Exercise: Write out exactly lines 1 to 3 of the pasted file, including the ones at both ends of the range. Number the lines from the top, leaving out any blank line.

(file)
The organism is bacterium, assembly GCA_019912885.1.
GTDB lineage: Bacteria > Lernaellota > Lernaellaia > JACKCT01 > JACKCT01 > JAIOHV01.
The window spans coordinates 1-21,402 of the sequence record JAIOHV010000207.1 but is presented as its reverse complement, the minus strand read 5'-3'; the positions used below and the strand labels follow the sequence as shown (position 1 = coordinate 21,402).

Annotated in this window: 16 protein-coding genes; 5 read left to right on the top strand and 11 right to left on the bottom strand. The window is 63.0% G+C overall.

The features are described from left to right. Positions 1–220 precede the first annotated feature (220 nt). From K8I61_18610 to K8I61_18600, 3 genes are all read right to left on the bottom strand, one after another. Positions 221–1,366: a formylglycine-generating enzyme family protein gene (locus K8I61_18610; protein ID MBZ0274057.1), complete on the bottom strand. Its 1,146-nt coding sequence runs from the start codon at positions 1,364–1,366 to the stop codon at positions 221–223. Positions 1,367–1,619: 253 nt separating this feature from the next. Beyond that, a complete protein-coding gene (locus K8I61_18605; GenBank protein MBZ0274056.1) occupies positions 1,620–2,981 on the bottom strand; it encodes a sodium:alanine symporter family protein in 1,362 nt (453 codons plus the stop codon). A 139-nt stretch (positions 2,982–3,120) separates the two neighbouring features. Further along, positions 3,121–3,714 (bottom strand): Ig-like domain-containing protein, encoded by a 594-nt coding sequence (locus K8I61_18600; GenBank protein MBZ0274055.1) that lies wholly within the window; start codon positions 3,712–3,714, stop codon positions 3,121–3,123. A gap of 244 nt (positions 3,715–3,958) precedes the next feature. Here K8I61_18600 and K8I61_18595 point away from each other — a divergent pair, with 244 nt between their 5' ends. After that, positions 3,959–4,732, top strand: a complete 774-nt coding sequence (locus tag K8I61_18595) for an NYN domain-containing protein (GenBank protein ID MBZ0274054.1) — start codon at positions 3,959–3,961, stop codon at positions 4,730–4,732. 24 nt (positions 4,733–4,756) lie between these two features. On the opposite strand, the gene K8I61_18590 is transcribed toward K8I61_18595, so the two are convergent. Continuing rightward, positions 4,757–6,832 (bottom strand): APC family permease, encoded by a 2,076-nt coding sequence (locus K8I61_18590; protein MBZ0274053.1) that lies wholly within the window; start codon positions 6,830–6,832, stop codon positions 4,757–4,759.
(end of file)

The organism is bacterium, assembly GCA_019912885.1.
GTDB lineage: Bacteria > Lernaellota > Lernaellaia > JACKCT01 > JACKCT01 > JAIOHV01.
The window spans coordinates 1-21,402 of the sequence record JAIOHV010000207.1 but is presented as its reverse complement, the minus strand read 5'-3'; the positions used below and the strand labels follow the sequence as shown (position 1 = coordinate 21,402).